Priscilla Brooks, CLF Director of Ocean Conservation Program
Jack Clarke, Mass Audubon, Director of Public Policy & Government Relations
BOSTON, MA (JULY 1, 2009) – Massachusetts Secretary of Energy and Environmental Affairs Ian Bowles today released a draft comprehensive ocean management plan, the first of its kind in the nation, to guide all development activity, including renewable energy, in state ocean waters. A requirement of the Massachusetts Oceans Act, the landmark ocean management plan is designed to end decades of ad hoc decision making by establishing a coordinated plan that seeks to balance economic growth with protection of marine wildlife and habitat.
The Massachusetts Ocean Coalition, a statewide coalition representing over 40 member organizations, applauds the release of the draft plan. The Coalition intends to activate its member organizations as well as citizens across the Commonwealth to ensure that the final ocean management balances commercial and recreational activities with conservation needs in order to ensure a healthy ocean legacy for the Bay State. Key requirements of the plan include the identification and protection of special, sensitive and unique ocean wildlife and habitats as well as the identification of preferable areas for appropriate-scale renewable energy facilities.
“This marks the culmination of a great deal of research and analysis” said Priscilla Brooks, Director of the Conservation Law Foundation’s Ocean Conservation Program and a member of the Ocean Science Advisory Council appointed to advise on the scientific baseline for the ocean plan. “The Conservation Law Foundation looks forward to reviewing the plan and working with the State to ensure that it stewards our ocean’s health for future generations.”
Development of this plan is driven by a statutory mandate contained in the Massachusetts Oceans Act, signed into law in May of 2008, that requires the Commonwealth to develop and implement the ocean plan by December 31, 2009. The State will now solicit public comment, revise and then promulgate the final comprehensive ocean management plan by December 31, 2009.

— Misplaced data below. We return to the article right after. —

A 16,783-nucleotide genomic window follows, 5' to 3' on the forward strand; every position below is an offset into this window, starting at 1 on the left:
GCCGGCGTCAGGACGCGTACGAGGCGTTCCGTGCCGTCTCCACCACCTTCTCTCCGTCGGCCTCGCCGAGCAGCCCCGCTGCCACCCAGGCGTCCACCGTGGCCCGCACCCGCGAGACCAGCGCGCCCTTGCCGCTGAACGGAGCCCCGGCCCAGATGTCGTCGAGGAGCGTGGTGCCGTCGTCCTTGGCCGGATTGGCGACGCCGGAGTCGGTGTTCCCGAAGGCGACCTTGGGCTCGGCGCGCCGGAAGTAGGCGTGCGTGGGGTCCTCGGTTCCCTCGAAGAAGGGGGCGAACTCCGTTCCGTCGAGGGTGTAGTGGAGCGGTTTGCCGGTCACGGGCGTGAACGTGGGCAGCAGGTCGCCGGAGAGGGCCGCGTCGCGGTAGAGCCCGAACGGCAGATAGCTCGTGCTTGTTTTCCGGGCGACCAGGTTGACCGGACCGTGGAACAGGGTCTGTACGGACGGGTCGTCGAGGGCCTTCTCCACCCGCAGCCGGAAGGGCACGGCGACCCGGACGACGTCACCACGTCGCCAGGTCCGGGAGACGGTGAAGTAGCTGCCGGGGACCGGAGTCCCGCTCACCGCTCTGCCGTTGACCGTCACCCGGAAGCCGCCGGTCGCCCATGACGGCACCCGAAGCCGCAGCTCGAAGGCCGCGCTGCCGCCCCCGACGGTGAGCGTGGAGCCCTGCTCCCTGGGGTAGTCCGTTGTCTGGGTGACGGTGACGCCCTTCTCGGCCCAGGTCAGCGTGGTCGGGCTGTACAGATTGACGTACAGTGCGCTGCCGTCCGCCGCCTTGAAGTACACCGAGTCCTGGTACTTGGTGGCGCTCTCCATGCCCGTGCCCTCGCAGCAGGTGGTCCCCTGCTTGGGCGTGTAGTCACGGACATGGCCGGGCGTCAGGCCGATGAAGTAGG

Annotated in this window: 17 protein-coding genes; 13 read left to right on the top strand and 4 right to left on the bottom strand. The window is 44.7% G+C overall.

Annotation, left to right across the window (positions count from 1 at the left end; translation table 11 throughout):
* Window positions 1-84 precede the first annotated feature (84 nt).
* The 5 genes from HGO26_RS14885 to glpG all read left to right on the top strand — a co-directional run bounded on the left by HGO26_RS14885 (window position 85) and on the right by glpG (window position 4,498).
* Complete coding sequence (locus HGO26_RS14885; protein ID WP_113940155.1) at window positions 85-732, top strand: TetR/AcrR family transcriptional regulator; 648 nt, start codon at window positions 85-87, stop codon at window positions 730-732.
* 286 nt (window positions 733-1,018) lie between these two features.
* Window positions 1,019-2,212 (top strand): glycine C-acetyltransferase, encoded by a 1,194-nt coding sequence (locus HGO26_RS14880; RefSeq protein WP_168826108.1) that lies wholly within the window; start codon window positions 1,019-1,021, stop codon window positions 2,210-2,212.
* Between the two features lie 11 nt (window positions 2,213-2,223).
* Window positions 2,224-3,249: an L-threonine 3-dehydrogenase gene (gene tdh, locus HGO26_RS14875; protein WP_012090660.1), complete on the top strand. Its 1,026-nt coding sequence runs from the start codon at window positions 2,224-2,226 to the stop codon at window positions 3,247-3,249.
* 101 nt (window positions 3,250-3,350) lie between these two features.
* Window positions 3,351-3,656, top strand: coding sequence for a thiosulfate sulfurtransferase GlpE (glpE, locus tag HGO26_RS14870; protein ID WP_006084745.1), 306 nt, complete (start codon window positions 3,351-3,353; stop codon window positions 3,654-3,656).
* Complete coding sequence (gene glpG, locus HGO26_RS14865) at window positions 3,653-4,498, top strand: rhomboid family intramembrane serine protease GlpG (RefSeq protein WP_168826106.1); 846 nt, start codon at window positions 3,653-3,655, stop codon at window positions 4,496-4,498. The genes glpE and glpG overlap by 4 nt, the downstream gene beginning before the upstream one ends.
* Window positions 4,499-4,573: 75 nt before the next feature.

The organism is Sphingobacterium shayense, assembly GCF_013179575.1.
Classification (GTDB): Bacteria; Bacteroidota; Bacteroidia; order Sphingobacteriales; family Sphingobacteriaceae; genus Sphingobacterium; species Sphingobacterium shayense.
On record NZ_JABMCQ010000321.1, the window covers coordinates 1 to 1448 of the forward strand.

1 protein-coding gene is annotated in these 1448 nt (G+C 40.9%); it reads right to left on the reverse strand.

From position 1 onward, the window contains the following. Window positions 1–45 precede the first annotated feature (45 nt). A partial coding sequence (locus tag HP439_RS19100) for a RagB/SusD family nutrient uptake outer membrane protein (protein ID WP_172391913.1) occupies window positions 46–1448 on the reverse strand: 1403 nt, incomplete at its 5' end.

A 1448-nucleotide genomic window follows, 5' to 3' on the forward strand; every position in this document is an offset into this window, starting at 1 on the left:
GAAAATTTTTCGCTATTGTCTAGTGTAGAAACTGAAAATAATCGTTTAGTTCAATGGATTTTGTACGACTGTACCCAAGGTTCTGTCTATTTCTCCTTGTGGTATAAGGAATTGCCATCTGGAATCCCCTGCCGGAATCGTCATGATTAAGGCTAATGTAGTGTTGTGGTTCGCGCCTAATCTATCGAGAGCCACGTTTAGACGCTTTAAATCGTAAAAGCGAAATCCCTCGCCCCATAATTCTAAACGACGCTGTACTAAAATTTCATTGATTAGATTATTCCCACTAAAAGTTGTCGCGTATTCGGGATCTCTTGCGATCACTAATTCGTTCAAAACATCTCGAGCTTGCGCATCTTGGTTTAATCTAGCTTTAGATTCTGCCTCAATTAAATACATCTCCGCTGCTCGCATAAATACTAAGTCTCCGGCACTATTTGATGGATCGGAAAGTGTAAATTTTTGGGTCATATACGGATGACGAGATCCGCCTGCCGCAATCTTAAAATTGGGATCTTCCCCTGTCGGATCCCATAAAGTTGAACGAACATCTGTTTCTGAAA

“The State has proactively engaged a wide range of stakeholders in order to develop this landmark plan” said Jack Clarke, Director of Public Policy and Government Relations for Mass Audubon and the environmental representative to the Ocean Advisory Commission. “Mass Audubon expects that a robust public comment process with multiple public hearings will fine tune and strengthen the final draft in order to allow for protection of special, sensitive and unique marine resourece while providing for renewable energy options.”
For more information visit: www.massoceanaction.org
The Conservation Law Foundation works to solve the environmental problems that threaten the people, natural resources and communities of New England. CLF’s advocates use law, economics and science to design and implement strategies that conserve natural resources, protect public health, and promote vital communities in our region. Founded in 1966, CLF is a nonprofit, member-supported organization. It has offices in Boston, Massachusetts; Concord, New Hampshire; Providence, Rhode Island; Montpelier, Vermont; and Brunswick, Maine.
Mass Audubon works to protect the nature of Massachusetts for people and wildlife. Together with more than 100,000 members, we care for 33,000 acres of conservation land, provide educational programs for 200,000 children and adults annually, and advocate for sound environmental policies at local, state, and federal levels. Mass Audubon’s mission and actions have expanded since our beginning in 1896 when our founders set out to stop the slaughter of birds for use on women’s fashions. Today we are the largest conservation organization in New England. Our statewide network of 45 wildlife sanctuaries welcomes visitors of all ages and serves as the base for our conservation, education, and advocacy work. To support these important efforts, call 800-AUDUBON (283-8266) or visit www.massaudubon.org